I am sure that the wilderness rescue volunteers and professionals in Ontario are the nicest people you could ever meet, but I’d like to avoid them. Well, at least in their capacity as SAR (search and rescue) folks.
Here’s a recent article from Ontario Parks that shares eight tip[s to avoiding wilderness rescue taht should apply to any backcountry adventure.
Ontario Parks staff are well prepared to help when someone is in need of assistance in the backcountry. However, we would much rather avoid having to rescue you in the first place. An unnecessary, or preventable, rescue has the potential to divert staff and resources away from people who might truly need our help. So to help you prevent an avoidable rescue, here are eight important tips.
1. Say map
Carry a map and compass and know how to use them. Seems simple, but do you? Is it a real topographic map or is it a guide book? If your GPS was to get lost on the trail and then you were to get lost trying to find it, would you know how to triangulate your location on a map?
2. Read the manual
Satellite messengers (i.e. SPOT or InReach) are a great way to let friends and family know you are okay while in the backcountry. They’re also a great way to get unexpected visitors. Each year interior park rangers go out to “rescue” surprised canoeing parties who weren’t aware that they had sent an SOS message when they checked-in. Make sure you know how to use your device. Read the manual.
3. Don’t wonder
We live in a connected world. Your friends and family expect to be able to reach you. It’s important not to change your plans if you have told friends and family that you will be finished your trip on a certain date, unless you have a way to update them. We don’t want your love-ones calling us to rescue you when you’ve decided to stay an extra couple of days because the weather was nice.
4. Stock up on your meds
Plan for the unexpected. You should always pack extra medications, just in case. It is especially important if you have a severe allergy to bring multiple epi-pens. You need to factor in the amount of time it may take for help to reach you and get you out.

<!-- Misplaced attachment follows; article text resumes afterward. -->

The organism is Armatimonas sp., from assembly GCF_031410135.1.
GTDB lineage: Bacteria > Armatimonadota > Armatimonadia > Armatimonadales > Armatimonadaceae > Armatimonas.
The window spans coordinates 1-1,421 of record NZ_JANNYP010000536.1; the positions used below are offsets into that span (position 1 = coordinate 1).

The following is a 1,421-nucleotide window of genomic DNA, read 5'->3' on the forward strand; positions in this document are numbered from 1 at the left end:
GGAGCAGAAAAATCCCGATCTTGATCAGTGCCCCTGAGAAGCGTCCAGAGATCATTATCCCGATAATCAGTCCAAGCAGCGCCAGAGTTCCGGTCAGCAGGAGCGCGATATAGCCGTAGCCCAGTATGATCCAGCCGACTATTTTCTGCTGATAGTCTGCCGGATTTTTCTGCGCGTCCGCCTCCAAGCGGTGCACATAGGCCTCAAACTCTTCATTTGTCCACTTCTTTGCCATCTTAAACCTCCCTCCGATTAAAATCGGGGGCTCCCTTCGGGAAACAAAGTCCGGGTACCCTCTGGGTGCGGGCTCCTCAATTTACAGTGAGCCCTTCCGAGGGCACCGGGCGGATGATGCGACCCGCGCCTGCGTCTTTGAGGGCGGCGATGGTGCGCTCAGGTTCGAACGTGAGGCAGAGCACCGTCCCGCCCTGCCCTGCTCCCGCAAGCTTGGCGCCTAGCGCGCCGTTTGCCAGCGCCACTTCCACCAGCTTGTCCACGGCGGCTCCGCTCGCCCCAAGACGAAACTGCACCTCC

5. Check the ego at the trailhead
Mistakes happen. But when they happen in the backcountry the can go from an oops to an emergency call quickly. It is important to know your own limits and plan accordingly. Don’t try to shoot a set rapids that are above your skill level. Save that for a day trip where if something does go wrong you are only a short walk to the car. Always err on the side of caution.
6. Fuel up
Bring enough food. This will probably be the most exercise you’ve had in awhile, which means you will be burning a lot more fuel than on a typical day. You don’t want your engine to run out of gas. Also be prepared with an extra meal or two in case you get wind-bound or storm-stayed.
7. Pay attention
Keep an eye on your paddling buddies. Know the signs and symptoms of hypothermia. Remember that you can still get hypothermia during the summer so you need to know how to treat it. Hypothermia can go from bad to worse very quickly if it goes unchecked.
8. You’ll get used to it
Wear your PFD (lifejacket) all the time when you’re on the water. Always, every time.
And one final tip if you are experiencing an emergency… Communicate, communicate, communicate
If you contact 911, the park, or any other emergency service, they are coming to get you. Communicating often with the agency responsible for your rescue can help relay valuable information as a situation evolves and allow your rescuers to adapt. If your emergency is downgraded, contact someone and let them know immediately so valuable search and rescue resources can be available for other emergencies.
Have a wonderful time exploring the backcountry of Ontario Parks and stay safe.